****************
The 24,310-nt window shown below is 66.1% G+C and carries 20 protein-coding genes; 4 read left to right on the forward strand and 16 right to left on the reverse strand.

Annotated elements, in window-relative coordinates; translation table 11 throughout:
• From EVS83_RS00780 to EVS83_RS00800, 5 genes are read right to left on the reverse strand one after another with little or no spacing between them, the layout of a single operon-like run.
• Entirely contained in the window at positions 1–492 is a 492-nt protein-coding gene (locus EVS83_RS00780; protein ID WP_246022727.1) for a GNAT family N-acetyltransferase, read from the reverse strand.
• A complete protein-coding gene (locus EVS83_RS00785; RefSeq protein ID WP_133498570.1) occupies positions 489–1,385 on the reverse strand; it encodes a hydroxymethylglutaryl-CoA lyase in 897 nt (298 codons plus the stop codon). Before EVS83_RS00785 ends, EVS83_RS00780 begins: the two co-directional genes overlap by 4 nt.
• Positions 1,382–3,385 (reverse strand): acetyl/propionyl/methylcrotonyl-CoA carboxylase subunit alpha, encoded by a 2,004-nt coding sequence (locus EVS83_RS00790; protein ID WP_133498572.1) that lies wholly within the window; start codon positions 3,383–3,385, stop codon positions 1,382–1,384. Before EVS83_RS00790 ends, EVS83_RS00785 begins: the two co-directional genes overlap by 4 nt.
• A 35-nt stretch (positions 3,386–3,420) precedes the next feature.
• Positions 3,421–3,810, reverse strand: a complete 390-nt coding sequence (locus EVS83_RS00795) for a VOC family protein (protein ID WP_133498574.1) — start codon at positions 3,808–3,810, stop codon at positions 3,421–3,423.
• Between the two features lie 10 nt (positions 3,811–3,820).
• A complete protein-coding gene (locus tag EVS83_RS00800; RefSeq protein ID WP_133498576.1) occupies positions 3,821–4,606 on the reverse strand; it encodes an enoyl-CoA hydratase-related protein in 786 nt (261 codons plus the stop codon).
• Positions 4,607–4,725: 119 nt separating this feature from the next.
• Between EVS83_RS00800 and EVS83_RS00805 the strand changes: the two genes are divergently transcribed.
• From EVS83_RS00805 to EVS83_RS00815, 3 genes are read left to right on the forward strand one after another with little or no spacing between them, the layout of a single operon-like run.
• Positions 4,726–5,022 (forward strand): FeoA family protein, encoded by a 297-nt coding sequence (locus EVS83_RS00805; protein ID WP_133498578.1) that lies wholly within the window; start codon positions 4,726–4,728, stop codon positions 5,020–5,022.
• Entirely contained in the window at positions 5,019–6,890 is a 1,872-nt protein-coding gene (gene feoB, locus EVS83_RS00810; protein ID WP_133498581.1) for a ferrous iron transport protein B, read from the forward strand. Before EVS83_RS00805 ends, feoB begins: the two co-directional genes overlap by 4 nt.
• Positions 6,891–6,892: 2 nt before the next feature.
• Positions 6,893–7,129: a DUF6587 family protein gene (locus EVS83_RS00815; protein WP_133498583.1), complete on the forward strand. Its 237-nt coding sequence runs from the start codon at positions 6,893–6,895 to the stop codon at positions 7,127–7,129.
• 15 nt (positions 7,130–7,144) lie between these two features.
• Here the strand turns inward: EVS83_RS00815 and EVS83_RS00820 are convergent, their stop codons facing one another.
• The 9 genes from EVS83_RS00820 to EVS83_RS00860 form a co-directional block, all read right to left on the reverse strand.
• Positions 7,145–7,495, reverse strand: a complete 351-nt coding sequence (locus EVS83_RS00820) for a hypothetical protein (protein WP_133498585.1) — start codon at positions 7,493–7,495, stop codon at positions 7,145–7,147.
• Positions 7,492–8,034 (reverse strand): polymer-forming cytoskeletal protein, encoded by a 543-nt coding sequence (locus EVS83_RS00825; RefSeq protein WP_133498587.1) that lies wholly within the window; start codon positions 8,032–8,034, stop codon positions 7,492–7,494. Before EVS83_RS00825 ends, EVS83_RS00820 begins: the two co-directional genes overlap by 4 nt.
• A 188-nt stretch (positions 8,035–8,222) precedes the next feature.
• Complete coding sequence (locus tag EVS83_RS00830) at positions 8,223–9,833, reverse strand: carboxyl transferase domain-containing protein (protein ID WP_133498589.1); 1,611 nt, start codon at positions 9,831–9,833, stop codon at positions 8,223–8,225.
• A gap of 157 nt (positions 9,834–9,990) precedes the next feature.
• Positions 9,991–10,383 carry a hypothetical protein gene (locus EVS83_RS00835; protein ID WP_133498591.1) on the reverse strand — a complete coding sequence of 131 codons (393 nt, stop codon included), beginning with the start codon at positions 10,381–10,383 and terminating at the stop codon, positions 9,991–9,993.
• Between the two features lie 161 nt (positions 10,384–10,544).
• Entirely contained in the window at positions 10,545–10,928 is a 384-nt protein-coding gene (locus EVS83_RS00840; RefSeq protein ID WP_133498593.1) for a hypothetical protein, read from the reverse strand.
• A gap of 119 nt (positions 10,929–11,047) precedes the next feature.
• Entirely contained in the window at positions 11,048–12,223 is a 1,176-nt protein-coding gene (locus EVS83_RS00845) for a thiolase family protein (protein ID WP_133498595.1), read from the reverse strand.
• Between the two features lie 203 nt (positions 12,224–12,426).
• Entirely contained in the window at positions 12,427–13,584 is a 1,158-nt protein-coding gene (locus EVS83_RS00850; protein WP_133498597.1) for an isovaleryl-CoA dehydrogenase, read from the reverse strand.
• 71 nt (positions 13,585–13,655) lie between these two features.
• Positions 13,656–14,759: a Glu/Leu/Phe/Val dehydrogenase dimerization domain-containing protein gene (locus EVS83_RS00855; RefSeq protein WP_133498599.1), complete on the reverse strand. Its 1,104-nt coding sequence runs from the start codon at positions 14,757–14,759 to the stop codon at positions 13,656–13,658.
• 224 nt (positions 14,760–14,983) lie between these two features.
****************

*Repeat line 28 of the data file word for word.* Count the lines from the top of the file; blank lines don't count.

• Entirely contained in the window at positions 10,545–10,928 is a 384-nt protein-coding gene (locus EVS83_RS00840; RefSeq protein ID WP_133498593.1) for a hypothetical protein, read from the reverse strand.